Sun Apr 2nd, 2017 at 07:54:22 AM EST
We've had two front-page stories on Theresa Msy's Article 50 letter, so here is one about the EU Council's negotiating position (from Bloomberg, or did you think the Council would publish them on its website rather than leak them?).
You can watch Donald Tusk's press conference here (4 videos, there is an arrow to switch to the next one in the series).
Tusk summarised the main points of the guidelines thus.
- The EU sees the Brexit negotiations as an exercise in damage control and aims to minimise uncertainty and disruption.
- The EU seeks reciprocal, enforceable and nondiscriminatory guarantees for EU citizens in the UK and UK citizens in the EU.
- The EU seeks legal certainty for EU companies operating in the UK.
- The EU will seek that the UK honour the financial commitments made before the Article 50 trigger
It is only fair towards all those people, communities, scientists, farmers and so on to whom we, all the 28, promised and owe this money.This is a nice way to turn the tables on the breathless "Brexit bill" reporting, not that the British press can be expected to carry Tusk's framing.
- The EU will be flexible and creative to avoid a hard border in Ireland, and aims to avoid disruption of the Good Friday Agreement.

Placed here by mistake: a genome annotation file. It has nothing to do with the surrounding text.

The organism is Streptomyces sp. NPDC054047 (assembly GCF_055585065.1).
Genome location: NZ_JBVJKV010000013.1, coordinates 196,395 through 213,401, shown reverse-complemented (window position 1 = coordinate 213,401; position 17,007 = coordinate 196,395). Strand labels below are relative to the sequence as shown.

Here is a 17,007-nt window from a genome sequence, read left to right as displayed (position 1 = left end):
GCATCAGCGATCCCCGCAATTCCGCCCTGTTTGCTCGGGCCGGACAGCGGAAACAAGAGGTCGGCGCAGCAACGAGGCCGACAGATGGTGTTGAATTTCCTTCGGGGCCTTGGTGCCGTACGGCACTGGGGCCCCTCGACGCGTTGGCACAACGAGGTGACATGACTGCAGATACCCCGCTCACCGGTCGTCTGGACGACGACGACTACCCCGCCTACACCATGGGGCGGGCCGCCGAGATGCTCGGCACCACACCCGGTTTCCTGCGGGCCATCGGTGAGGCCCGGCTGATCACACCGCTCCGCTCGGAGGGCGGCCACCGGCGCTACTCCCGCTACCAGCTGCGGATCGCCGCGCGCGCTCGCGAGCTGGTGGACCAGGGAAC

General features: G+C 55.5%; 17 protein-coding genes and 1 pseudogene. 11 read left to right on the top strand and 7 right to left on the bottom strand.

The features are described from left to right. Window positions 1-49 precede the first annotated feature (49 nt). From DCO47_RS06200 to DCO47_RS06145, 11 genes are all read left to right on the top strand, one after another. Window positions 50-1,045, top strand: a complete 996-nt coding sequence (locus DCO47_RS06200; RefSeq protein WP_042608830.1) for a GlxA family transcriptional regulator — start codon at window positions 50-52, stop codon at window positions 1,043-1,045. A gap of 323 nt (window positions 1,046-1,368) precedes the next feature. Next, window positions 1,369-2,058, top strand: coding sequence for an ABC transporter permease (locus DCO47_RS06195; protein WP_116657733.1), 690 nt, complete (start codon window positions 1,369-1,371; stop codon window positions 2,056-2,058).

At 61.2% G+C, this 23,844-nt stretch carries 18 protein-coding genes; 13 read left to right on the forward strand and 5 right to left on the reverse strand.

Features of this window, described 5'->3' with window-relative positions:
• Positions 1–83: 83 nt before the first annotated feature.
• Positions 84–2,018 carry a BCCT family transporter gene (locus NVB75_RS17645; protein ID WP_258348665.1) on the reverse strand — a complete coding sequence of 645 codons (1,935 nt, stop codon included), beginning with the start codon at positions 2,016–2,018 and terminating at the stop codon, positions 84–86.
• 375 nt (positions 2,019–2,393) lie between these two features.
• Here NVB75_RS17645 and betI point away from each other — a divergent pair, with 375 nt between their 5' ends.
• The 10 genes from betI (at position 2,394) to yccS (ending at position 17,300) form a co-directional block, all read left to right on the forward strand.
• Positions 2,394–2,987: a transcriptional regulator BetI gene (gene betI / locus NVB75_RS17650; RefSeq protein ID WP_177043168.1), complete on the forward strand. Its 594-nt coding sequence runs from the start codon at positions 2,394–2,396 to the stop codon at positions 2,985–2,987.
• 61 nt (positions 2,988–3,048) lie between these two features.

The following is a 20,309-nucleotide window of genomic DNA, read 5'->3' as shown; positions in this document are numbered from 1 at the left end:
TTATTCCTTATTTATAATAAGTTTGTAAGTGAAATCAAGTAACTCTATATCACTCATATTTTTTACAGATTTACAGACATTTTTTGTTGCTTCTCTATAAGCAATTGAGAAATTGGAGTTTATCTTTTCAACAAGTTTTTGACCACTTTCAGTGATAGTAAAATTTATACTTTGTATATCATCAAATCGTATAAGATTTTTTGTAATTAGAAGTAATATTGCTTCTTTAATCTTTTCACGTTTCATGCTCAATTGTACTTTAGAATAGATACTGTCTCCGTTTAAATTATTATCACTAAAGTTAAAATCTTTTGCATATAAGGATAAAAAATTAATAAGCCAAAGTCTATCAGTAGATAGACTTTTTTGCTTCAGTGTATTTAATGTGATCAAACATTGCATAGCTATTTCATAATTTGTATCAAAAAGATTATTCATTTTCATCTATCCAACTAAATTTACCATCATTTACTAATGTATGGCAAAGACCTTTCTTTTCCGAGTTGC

- Only after the Council sees "sufficient progress" on the above will the EU engage the UK on trade arrangements after Brexit.
- The EU, like the UK, professes to aim for strong trade and security ties after Brexit.
Some things that Tusk didn't emphasise in his opening remarks include that
- the EU excludes bilateral agreements between the UK and individual member states; and
- any transitional arrangement that involves a continuation of EU law implies the Union's regulatory, budgetary, supervisory and enforcement instruments and structures would still apply.
And, of course, until the end of March 2019, the UK remains a member of the EU with all its rights and obligations including "sincere cooperation".
The reaction to this in the UK's not-foaming-at-the-mouth press has been a shocked realisation that the EU holds all the cards and dictates the terms of the negotiations. So much for taking back control.